Beware of coronavirus email scams

We are living in unprecedented times. Bars, restaurants, schools, hair salons, and even places of worship are closed due to the outbreak of Coronavirus Disease 2019 (COVID-19). This global crisis has all the ingredients scammers love: an anxious population, demand for goods in short supply, vulnerable people at high risk, and tons of misinformation floating around on social media. Cybercriminals have wasted no time taking advantage of this golden opportunity to play on people’s fears or invoke feelings of charity.

Here are some of the email scams we’ve seen in the past several weeks.

Fake emails from the WHO

The following emails claim to be from the World Health Organization (WHO) offering details on free COVID-19 testing centers and a bogus coronavirus vaccine. However, these emails did not come from the WHO despite showing the “who.int” domain in the From address. These messages contain malicious attachments which could compromise the security of your network if opened.

The WHO is aware that their name is being used by scammers and provides information on their website about how to verify if communication is legitimate. The WHO will not email you unless you’ve signed up to receive their newsletter and all legitimate links will start with “https://www.who.int/”

The best advice is to visit the dedicated WHO site directly, or other national health sites such as the Center for Disease Control and Prevention (CDC) or the National Health System in the UK.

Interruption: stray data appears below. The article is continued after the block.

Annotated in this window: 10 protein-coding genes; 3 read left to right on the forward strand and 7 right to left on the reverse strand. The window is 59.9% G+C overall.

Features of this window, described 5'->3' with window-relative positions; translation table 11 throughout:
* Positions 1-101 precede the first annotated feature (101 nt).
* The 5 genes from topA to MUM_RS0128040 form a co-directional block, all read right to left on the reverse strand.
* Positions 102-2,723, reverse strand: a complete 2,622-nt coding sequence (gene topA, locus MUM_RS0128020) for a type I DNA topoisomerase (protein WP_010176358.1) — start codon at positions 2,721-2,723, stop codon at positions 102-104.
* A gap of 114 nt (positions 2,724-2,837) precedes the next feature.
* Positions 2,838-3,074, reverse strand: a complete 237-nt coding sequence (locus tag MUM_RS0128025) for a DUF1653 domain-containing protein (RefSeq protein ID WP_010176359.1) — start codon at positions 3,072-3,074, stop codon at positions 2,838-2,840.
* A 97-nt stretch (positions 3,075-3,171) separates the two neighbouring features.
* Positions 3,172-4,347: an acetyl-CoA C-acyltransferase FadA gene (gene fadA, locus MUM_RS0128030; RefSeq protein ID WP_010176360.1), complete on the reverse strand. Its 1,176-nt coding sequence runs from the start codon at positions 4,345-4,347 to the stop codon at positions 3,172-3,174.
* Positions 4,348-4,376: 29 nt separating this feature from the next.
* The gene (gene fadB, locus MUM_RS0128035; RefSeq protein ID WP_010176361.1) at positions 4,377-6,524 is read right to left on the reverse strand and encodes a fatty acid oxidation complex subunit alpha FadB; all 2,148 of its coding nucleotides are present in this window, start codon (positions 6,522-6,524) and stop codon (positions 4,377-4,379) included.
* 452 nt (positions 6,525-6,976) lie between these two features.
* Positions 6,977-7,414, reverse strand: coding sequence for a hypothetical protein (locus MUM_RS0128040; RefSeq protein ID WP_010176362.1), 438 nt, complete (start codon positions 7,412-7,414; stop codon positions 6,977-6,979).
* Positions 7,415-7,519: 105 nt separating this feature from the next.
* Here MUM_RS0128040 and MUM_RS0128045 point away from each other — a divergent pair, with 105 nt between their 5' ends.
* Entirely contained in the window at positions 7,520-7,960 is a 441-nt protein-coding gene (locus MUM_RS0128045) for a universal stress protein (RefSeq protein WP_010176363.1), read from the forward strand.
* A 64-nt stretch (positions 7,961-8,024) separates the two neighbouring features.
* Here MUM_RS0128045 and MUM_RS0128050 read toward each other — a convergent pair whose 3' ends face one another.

Exploiting charity and generosity

Other emails will pull on your heart strings to scam you into to donating money.

The Solidarity Response Fund is a legitimate fund operated by the WHO, but they will not ask you to pay with Bitcoin. Donations can only be made through the WHO site or https://covid19responsefund.org/

Financial assistance scams

If your business is hurting you might be tempted to respond to this email purporting to be from the Gates Foundation offering financial assistance. If you give the scammers your personal information they could withdraw money from your account or steal your identity.

Fraudulent offers for face masks

Face masks and other personal protective equipment are in short supply. These bogus emails claim to have life-saving products that you can’t find anywhere else. The links in these messages take you to a malicious website that could infect your computer with malware, or dupe you into giving away sensitive personal information such as passwords or credit card numbers.

Other Misinformation

Right now, people are searching for answers. Unsolicited emails that offer information on the coronovirus should be viewed with caution. One claims to “virus-proof your life” while another claims to provide a list of drugs to cure the disease.

Conclusion

All of the above emails take advantage of the current climate of fear and are designed to trick you into clicking a malicious link or opening an infected attachment. Fortunately, all of the above emails were blocked by MX Guardian and did not reach the intended recipients.

However, right now it’s more important than ever to remain vigilant to prevent this humanitarian crisis from becoming a cybersecurity crisis. Here is a list of things you can do to protect your business and your network security.

  • Avoid clicking on links or downloading any attachments in unsolicited emails unless you’re absolutely sure the message is authentic. Communicate with the sender via other channels to verify the message is legitimate.
  • Ignore communications that ask for sensitive personal information.
  • Beware of emails that create a false sense of urgency or alarm.
  • Look out for fraudulent charities or crowdfunding campaigns.
  • Use a cloud-based email filter to block malicious emails before they reach your network.